The Eternal Maxim of Wall Street
The timeless adage from Wall Street rings true: "It's not a loss until you sell." This principle underlines the fact that the fluctuating value of your investments doesn't truly matter until you decide to cash in. So, it's generally advisable not to obsess over daily market gyrations. However, this notion may provide little solace during a stock market crash when your portfolio plunges by 20% or more. We saw this scenario unfold recently, or you might recall the early stages of the Covid-19 pandemic.
Market downturns are unavoidable, and they sting. But how should you react when the market crashes? Turn it to your advantage - here's how.
Embrace Inactivity During a Market Crash
If you have faith in your investment approach and the assets in your current portfolio, resist altering your course unless there's a compelling reason. When you constructed your portfolio, you probably considered the possibility of a market crash like the current one.
Those who react impulsively and sell off their holdings during a crisis often rue their decisions. Consider the investors who panicked and sold in the spring of 2020, when the S&P 500 dipped by over 30% in a short time. By summer 2020, when the early losses from Covid had been reversed by a quick rally, these investors were already lamenting their hasty decisions. By the close of the year, they had missed out on 65% gains from the crash's nadir.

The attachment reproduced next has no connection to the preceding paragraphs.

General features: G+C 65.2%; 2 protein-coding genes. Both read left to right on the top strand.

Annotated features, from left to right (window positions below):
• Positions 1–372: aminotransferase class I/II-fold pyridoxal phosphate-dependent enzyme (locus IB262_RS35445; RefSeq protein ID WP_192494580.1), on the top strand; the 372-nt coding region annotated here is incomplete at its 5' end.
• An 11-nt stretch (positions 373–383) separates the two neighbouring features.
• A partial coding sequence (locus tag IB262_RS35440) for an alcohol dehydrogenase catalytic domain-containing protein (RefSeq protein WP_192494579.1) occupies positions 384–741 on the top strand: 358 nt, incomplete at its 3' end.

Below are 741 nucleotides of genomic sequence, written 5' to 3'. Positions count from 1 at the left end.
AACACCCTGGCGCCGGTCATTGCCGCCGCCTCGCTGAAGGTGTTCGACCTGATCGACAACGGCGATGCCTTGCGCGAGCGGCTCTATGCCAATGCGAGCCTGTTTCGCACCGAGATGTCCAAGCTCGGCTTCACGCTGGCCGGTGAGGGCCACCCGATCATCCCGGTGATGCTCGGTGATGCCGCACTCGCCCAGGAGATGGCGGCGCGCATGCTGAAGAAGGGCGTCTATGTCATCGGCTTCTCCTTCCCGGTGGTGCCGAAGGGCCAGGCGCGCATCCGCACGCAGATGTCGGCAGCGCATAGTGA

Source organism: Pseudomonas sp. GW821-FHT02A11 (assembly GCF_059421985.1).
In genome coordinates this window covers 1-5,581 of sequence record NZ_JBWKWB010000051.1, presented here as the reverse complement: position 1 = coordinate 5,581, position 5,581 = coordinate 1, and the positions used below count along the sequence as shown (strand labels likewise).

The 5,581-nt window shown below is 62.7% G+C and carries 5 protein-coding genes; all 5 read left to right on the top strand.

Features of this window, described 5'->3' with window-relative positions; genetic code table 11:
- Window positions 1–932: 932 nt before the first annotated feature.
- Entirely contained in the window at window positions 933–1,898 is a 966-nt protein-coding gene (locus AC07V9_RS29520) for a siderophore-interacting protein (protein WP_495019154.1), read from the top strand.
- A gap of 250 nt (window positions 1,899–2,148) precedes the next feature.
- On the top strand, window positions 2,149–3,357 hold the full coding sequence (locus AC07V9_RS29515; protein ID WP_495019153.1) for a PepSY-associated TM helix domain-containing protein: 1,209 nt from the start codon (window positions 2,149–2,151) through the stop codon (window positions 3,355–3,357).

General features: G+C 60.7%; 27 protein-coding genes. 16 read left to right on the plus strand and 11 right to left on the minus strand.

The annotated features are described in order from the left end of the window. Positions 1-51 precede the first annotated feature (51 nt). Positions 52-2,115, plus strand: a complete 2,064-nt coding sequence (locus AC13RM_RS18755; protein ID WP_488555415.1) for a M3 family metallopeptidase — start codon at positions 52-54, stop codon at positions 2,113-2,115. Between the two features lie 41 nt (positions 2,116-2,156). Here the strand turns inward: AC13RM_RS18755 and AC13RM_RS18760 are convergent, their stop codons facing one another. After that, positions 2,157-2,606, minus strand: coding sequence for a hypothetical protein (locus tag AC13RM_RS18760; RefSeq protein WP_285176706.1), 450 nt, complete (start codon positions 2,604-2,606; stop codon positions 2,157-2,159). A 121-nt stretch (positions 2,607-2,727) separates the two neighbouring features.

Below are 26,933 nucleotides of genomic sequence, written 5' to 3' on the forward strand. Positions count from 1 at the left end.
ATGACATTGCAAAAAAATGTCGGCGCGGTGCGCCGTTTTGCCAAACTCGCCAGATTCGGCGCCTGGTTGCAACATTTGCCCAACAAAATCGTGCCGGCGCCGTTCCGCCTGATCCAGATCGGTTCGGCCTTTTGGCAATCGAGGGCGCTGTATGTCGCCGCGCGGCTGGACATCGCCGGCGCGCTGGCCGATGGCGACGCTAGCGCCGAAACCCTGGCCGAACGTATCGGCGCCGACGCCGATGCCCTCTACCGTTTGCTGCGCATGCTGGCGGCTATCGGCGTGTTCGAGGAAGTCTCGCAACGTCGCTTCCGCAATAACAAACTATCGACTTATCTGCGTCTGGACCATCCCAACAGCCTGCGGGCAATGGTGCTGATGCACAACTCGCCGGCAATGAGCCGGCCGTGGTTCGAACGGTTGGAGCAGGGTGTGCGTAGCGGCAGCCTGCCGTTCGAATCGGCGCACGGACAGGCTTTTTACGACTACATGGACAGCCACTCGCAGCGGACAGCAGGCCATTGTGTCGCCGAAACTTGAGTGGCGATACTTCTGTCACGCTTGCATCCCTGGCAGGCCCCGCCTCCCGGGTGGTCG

Treat a Market Crash Like a Shopping Spree
Often, market crashes are triggered by events such as the outbreak of Covid-19 or announcements from the Federal Reserve regarding changes to monetary policy. These events can spark aggressive sell-offs by speculative traders who borrowed money to invest and are now compelled to sell to meet margin calls, causing a domino effect of selling.
However, a market crash can also open doors, particularly for astute investors. This could be an opportunity to snap up stocks and funds you've been eyeing at greatly reduced prices, or you might simply continue your regular investment schedule.